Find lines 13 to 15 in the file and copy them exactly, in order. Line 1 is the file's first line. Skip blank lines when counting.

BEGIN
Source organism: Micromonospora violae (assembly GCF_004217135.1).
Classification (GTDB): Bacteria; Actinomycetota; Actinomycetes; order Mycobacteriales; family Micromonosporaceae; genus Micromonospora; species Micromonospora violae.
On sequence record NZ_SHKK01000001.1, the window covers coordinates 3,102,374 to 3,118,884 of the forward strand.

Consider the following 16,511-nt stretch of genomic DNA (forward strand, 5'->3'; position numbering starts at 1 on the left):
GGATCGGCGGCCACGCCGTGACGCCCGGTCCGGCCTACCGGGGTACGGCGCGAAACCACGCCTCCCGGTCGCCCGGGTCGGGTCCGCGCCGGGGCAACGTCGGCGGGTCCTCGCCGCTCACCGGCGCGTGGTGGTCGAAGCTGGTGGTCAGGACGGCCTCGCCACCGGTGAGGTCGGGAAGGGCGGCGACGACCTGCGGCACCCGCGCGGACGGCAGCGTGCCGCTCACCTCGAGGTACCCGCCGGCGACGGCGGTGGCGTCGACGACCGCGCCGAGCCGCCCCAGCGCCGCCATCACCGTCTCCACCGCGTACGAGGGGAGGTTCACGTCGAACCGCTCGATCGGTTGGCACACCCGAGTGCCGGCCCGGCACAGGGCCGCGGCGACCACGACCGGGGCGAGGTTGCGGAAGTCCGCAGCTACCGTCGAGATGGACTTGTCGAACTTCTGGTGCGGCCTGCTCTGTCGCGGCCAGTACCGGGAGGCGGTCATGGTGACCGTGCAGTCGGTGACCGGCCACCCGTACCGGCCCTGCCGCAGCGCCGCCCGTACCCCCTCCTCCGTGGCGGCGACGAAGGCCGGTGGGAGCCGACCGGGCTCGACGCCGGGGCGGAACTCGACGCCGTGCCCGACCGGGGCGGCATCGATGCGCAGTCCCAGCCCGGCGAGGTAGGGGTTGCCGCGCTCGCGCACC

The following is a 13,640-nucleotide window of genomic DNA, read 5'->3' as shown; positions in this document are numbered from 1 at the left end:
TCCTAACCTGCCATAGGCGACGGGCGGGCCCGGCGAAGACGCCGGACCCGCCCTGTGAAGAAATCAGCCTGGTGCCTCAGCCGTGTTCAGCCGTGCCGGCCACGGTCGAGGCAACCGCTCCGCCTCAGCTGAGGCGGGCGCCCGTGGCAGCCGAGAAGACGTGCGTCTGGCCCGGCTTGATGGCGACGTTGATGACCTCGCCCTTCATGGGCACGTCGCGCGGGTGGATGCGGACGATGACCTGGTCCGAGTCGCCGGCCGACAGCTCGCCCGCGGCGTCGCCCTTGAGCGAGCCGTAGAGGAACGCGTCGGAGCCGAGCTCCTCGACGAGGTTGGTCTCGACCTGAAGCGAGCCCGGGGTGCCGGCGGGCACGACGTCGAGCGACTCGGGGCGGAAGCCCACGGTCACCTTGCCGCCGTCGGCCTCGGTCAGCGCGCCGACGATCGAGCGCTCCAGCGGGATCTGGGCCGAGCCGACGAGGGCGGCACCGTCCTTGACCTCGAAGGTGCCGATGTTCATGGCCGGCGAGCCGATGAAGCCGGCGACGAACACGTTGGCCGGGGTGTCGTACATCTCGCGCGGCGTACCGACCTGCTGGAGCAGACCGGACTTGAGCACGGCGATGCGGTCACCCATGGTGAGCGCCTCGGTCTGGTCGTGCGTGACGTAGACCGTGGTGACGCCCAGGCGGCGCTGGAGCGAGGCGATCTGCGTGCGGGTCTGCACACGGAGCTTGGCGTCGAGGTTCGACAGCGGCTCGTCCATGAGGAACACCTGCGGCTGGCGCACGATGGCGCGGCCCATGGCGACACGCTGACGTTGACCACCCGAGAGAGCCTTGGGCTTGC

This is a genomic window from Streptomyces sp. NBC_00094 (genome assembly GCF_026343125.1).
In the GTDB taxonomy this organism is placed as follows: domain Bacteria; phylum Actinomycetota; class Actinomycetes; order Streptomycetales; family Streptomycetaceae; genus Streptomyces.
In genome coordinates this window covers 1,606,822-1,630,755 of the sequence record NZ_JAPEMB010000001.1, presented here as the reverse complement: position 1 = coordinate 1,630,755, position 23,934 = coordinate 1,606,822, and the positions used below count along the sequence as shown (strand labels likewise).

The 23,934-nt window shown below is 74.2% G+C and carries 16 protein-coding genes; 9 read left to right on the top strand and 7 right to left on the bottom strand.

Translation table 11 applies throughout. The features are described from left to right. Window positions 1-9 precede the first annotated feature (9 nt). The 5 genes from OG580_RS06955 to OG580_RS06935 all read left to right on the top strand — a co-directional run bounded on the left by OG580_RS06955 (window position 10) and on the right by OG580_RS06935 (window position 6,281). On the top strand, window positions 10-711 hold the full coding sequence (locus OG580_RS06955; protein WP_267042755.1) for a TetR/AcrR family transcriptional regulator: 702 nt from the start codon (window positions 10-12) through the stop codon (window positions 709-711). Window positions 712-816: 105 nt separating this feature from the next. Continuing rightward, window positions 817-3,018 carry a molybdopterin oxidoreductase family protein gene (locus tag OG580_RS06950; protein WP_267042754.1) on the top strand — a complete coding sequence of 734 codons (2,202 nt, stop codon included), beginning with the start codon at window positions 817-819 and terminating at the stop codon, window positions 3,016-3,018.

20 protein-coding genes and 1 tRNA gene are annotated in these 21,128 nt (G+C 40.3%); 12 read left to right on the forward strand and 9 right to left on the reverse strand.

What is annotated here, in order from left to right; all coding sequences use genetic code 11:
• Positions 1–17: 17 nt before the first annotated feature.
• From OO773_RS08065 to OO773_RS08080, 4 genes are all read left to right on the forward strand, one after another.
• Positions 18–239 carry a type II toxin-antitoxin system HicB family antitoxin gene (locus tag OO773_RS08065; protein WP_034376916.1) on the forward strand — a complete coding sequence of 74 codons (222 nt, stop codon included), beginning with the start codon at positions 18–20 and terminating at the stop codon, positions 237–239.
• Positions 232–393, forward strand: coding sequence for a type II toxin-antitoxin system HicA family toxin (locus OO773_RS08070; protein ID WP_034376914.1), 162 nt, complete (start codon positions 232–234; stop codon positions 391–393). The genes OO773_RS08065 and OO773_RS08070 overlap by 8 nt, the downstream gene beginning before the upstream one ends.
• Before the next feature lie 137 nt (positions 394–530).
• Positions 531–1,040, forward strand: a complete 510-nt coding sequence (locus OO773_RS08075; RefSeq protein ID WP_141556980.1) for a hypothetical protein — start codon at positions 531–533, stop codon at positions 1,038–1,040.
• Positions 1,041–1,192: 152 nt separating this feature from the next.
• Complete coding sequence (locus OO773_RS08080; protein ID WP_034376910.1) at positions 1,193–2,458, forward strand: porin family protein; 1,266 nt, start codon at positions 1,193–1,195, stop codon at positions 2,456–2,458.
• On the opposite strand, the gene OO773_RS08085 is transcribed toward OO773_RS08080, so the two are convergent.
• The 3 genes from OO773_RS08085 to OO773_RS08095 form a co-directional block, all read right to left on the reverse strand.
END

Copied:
20 protein-coding genes and 1 tRNA gene are annotated in these 21,128 nt (G+C 40.3%); 12 read left to right on the forward strand and 9 right to left on the reverse strand.

What is annotated here, in order from left to right; all coding sequences use genetic code 11:
• Positions 1–17: 17 nt before the first annotated feature.